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{ 11 comments }

Curzon March 24, 2005 at 12:29 pm

Agreed — although I’d go much farther and say that Michael Yglesias is a total wanker. You are, of course, correct in that the situation is far more nuanced.

Great coverage, Nathan. Keep it up!

Nathan March 24, 2005 at 12:31 pm

I do try to be nice… Sometimes…

Justin Raimondo March 24, 2005 at 2:01 pm

I don’t think it is “chomping at the bit” to wonder what possible U.S. interest there could be in regime-change in such a place as Kyrgyzstan — and what the actual extent of U.S. involvement is.

C Schwartz March 24, 2005 at 2:07 pm

[QUPTE] The Kyrgyz deserve all the credit for what they’ve accomplished just as they’ll deserve the blame if things go wrong. [/QUOTE]

This is the most important point. My experiences with the Palestinians proves this for me.

Nathan March 24, 2005 at 2:14 pm

There’s a difference between wondering and “I wonder… (nudge, nudge)” in a Leninist innuendo kind of way.

Justin Raimondo March 24, 2005 at 2:33 pm

I’ll leave it to you to discern the differences between an ordinary American who wonders what the foreign policy goals of U.S. policy in Kyrgystan are, and “Leninist innuendo.” In the meantime, my congratulations on a very informative blogk chock full of information.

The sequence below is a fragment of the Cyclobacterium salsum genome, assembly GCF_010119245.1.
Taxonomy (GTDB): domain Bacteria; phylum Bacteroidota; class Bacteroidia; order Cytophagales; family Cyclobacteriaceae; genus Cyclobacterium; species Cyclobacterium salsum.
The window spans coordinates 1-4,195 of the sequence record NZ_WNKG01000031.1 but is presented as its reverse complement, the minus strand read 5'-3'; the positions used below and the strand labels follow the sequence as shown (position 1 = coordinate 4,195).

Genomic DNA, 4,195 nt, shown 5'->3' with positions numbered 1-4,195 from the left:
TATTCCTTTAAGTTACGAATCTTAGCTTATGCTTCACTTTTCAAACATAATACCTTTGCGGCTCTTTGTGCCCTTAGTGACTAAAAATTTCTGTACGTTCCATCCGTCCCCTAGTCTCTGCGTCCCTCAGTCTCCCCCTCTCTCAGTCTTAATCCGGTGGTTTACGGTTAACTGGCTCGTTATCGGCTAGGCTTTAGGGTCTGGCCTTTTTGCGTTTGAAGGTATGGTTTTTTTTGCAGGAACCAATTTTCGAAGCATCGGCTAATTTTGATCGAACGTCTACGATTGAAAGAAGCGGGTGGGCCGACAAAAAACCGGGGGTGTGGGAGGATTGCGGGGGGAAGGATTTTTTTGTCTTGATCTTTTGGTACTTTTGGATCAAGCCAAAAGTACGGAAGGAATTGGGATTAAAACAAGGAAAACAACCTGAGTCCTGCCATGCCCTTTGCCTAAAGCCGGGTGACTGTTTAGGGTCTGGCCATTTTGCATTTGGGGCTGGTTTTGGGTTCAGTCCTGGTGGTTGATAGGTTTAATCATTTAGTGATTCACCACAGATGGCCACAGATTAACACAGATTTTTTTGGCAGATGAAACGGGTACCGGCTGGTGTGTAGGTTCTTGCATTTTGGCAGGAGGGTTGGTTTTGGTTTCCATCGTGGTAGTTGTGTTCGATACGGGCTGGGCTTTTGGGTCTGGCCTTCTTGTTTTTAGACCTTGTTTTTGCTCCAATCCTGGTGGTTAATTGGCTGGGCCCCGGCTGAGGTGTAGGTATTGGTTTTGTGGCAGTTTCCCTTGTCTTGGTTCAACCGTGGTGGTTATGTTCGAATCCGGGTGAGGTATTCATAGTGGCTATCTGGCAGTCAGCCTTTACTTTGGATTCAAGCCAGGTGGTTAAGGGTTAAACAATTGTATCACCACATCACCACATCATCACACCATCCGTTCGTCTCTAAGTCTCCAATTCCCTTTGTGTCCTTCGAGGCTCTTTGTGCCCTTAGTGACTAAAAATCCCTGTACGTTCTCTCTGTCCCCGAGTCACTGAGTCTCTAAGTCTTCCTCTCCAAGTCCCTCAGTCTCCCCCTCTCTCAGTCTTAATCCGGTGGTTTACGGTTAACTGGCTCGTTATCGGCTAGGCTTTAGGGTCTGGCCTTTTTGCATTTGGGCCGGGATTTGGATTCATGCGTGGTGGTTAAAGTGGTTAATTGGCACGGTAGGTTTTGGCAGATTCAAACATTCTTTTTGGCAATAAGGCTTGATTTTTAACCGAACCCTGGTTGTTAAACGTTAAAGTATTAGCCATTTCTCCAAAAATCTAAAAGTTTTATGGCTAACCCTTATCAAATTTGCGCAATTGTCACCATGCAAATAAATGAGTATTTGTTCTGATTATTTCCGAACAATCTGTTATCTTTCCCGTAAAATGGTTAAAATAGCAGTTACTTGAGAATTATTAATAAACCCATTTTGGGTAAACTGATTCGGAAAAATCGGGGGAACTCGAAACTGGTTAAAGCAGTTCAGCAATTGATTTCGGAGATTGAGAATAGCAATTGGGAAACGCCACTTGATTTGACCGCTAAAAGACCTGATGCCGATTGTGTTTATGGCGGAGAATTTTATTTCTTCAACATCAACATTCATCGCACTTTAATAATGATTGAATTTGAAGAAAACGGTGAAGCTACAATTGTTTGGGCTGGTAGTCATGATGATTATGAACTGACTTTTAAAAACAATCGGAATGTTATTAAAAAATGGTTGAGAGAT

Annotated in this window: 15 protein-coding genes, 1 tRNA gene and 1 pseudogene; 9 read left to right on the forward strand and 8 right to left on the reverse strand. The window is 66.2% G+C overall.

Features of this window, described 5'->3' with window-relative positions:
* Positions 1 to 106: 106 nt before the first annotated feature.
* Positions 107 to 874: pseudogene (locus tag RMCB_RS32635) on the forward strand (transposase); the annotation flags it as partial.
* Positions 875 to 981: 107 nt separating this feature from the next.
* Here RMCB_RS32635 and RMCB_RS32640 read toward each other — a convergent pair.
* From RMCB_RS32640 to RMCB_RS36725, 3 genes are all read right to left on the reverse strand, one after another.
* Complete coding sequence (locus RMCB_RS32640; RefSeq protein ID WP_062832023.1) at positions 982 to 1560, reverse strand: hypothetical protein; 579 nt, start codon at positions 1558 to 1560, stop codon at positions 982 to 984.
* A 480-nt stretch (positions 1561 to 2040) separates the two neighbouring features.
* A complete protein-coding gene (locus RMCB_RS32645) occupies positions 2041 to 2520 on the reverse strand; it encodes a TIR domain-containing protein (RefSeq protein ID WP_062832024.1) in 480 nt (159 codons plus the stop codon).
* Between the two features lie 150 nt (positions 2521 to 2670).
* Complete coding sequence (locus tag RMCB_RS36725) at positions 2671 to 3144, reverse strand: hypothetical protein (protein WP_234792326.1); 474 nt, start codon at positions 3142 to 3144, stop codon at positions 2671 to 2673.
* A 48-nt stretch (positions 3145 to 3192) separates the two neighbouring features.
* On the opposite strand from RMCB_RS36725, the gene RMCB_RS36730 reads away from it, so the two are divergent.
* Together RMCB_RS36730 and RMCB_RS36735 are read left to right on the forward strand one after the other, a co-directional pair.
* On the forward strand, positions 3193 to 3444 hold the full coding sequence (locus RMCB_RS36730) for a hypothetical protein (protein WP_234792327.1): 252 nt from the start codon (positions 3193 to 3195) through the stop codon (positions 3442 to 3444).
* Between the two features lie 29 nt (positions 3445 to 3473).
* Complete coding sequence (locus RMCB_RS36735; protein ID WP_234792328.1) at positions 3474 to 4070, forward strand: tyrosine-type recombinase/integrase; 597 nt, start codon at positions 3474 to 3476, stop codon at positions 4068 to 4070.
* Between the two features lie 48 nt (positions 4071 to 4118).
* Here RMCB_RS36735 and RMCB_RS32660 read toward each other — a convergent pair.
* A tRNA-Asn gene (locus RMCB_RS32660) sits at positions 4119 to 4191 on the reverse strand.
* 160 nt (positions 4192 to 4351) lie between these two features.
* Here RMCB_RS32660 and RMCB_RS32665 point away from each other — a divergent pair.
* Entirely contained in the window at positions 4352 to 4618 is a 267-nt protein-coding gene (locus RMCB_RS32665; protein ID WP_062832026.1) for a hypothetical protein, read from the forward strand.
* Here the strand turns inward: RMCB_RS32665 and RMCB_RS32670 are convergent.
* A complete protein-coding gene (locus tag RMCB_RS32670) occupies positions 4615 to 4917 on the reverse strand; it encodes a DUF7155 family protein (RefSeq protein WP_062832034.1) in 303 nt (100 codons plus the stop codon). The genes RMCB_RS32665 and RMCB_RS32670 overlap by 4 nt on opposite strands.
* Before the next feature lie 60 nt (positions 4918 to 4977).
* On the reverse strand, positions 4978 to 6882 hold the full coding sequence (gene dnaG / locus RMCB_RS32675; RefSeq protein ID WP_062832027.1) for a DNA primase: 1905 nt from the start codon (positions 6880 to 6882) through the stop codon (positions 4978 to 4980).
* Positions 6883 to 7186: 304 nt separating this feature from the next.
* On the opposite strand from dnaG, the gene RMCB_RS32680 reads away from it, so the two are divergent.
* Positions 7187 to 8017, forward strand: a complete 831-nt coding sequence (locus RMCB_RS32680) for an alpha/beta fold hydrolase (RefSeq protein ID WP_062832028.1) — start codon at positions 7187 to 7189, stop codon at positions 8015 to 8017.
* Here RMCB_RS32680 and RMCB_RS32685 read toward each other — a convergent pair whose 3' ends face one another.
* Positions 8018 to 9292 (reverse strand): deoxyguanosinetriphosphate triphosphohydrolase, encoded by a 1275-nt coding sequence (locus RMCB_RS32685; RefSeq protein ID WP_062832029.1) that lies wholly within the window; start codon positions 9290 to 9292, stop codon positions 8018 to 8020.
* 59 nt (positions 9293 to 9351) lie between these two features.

Matthew Yglesias March 24, 2005 at 2:41 pm

I see no reason to blame Bush if things go badly…it’s not a situation he can exert much control over.

Nathan March 24, 2005 at 2:44 pm

Thanks for the compliment. It, and I am being sincere, means a lot to receive a compliment from someone I disagree with (and with whom I butted heads over Ukraine).

I don’t mean to say that you’re Leninist by the way, but it’s a similar style of argumentation. He advises to see who benefits materially and follow the path. While not a terrible mode of analysis, it is tempting to fill in the gaps with materialist explanations and posit some mysterious, powerful interest as the mover behind events.

Even if we are driving events, I have to wonder how bad that is… Though I doubt we are. There’s not too terribly much for us to want in Kyrgyzstan unless we are interested in monomaniacally increasing our hold over every corner of the globe (which is an awfully steep burden to prove). (Here’s a KelKel activist wishing that the CIA were helping them out. Seems we’re not that unwelcome…)